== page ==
I feel about writing the same way I feel about parenting

Just read Stephen Marche’s On Writing And Failure. I enjoyed its erudition and style, but in terms of the overall tone, I wanted to like it much more than I did. I wrote my own cynical guide to writing, as you all know, and it also had an anthemic quality to it, but I guess that I just can’t take it all quite as seriously as Marche does.

The book repeatedly says, “No whining” and then involes Machiavelli being tortured, or Boethius being executed, or Anna Akhmatova hiding from the purges. Lots of people have had it tougher than you–there’s no particular reason anyone should want your work in the first place!

I dunno. I enjoy hearing peoples’ whining. It’s what brings us together. And I think the biggest grace we published writers can give less-published writers is to sympathize and to say, “Yes, it’s really not fair that something this good isn’t getting any bites!” I’m sure Marche agrees with that, by the way, since the book opens with the following rather amusing passage:

“Is it ever easier?” a kid writer asked me recently. “Do you ever grow a thicker skin?” She was suffering, poor thing, after a gorgeous essay about the death of her mother had been rejected by every outlet that could publish it. I had no answer, so I told her a story. Just before the outbreak of COVID, Nathan Englander, the short story writer and novelist, had moved into my neighbourhood in Toronto, and we would sometimes sit around my backyard firepit, drinking and complaining. “Is it ever easier?” I asked him one night. “Do you ever grow a thicker skin?” At the time, some magazine editor had fucked me over, I forget about what. Englander had no answer, so he told me a story. He had been lunching with Philip Roth once. “Is it ever easier?” he asked Roth. “Do you ever grow a thicker skin?” Englander was then about to release a new novel, always a toxically anxious period. Roth didn’t need a story. He had an answer. “Your skin just grows thinner and thinner,” Roth told him. “In the end, they can hold you up to the light and see right through you.”

This passage has me until it gets to the last line. The book is shot through with a sense that writing is agony, that it’s torture, that failure is everpresent, and that a writer’s eventual fate is silence and obscurity. That very well may be true for lots of people, but it’s not my perspective.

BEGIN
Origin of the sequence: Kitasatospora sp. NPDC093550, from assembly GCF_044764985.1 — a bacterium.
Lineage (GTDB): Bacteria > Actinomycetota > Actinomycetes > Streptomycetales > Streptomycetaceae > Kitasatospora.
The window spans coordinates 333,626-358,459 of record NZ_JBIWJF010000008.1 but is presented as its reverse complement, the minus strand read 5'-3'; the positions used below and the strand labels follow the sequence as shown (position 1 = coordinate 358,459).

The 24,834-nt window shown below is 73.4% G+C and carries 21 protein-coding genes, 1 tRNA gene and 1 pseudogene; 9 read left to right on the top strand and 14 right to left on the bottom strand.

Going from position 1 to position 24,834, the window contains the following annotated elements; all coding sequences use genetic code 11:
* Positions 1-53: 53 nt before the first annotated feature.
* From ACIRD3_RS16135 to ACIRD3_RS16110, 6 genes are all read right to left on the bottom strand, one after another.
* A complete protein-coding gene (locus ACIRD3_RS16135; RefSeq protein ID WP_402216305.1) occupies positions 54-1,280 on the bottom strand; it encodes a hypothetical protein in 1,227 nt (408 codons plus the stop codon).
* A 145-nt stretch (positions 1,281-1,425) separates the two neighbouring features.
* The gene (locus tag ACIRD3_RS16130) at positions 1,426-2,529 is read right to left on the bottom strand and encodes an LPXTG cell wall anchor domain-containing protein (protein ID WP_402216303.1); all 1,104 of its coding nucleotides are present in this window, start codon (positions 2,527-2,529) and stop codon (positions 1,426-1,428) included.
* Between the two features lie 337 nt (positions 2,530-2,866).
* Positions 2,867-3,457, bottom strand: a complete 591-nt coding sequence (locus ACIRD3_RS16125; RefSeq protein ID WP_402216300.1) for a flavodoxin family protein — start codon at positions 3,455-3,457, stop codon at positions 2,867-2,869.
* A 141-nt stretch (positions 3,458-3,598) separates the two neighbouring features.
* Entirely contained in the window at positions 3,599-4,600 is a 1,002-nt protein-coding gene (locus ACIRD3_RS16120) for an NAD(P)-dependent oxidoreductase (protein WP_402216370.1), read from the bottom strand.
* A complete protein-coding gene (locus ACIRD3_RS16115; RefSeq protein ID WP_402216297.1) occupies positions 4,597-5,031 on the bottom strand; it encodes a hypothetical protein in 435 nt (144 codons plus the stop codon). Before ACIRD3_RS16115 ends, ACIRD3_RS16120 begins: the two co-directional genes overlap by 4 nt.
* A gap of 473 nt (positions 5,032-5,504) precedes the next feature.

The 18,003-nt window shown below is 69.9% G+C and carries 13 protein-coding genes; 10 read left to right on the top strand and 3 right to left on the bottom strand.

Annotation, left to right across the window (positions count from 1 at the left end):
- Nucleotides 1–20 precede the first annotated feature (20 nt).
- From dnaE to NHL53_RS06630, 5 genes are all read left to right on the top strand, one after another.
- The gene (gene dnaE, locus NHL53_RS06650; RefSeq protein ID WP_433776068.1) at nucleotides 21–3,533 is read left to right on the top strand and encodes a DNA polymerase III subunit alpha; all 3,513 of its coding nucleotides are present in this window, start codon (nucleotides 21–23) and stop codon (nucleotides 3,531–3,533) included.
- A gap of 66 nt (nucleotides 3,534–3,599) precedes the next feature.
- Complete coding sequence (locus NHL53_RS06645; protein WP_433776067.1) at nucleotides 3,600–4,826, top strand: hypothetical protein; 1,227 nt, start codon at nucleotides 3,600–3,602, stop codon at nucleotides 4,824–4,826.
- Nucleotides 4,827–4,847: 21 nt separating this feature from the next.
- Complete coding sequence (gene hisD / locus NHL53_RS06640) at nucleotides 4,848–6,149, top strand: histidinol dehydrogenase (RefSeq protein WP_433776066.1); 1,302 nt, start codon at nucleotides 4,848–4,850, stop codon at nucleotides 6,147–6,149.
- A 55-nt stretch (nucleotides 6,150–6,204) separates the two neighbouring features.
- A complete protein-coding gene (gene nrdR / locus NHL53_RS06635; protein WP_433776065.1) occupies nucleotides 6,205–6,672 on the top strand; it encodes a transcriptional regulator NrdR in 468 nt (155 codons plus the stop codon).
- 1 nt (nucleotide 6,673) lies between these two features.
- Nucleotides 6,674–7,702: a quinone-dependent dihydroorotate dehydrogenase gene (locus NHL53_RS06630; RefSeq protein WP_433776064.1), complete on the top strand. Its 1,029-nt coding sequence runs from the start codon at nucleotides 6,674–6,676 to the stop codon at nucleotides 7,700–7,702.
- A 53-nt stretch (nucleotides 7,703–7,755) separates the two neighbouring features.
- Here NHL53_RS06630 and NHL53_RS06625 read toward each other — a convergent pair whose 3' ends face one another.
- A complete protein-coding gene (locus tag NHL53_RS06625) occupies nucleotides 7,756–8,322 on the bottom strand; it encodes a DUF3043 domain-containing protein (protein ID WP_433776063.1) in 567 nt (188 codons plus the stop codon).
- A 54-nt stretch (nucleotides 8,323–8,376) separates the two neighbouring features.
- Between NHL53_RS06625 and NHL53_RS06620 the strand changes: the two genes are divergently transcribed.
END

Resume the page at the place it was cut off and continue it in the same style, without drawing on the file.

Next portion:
I feel about writing the same way I feel about parenting: I don’t really see the ultimate existential point, but you have to do something while you’re on this earth. I suppose if my writing (or parenting) life was more difficult, I’d need to develop more intellectual scaffolding to support the fact that I continue to do it. If I was being hounded by the Cheka, I’d need to believe that my poetry was worth dying for. I do believe that writing is worth dying for, but that’s simply not the choice that I face in everyday life. It’s just the choice between spending an hour or two a day doing some writing or spending it watching television. Seen that way, what’s the agony? What’s the horror?

Obviously, writing quite frequently makes me unhappy, but it’s not like people who don’t write aren’t also unhappy. Life contains a certain amount of unhappiness, and it tends to latch onto whatever is happening right now. It’s like I was telling a friend recently, when we were talking about mindfulness. The thing is, trying to be mindful is the suffering. Being present, feeling great about how present you are, feeling bad about feeling great, wondering if you’re doing mindfulness wrong, trying to meditate, failing, feeling bad about meditating, having bad emotions and feeling bad that you can’t meditate the bad emotions away–that’s the suffering, and it’s exactly the same suffering you’d have if you weren’t mindful.

I’m including a subscription block below, just type in your email and you’ll be sent all my posts direct to your inbox. Seems like an absurd thing to want, but apparently this is how people read essays these days

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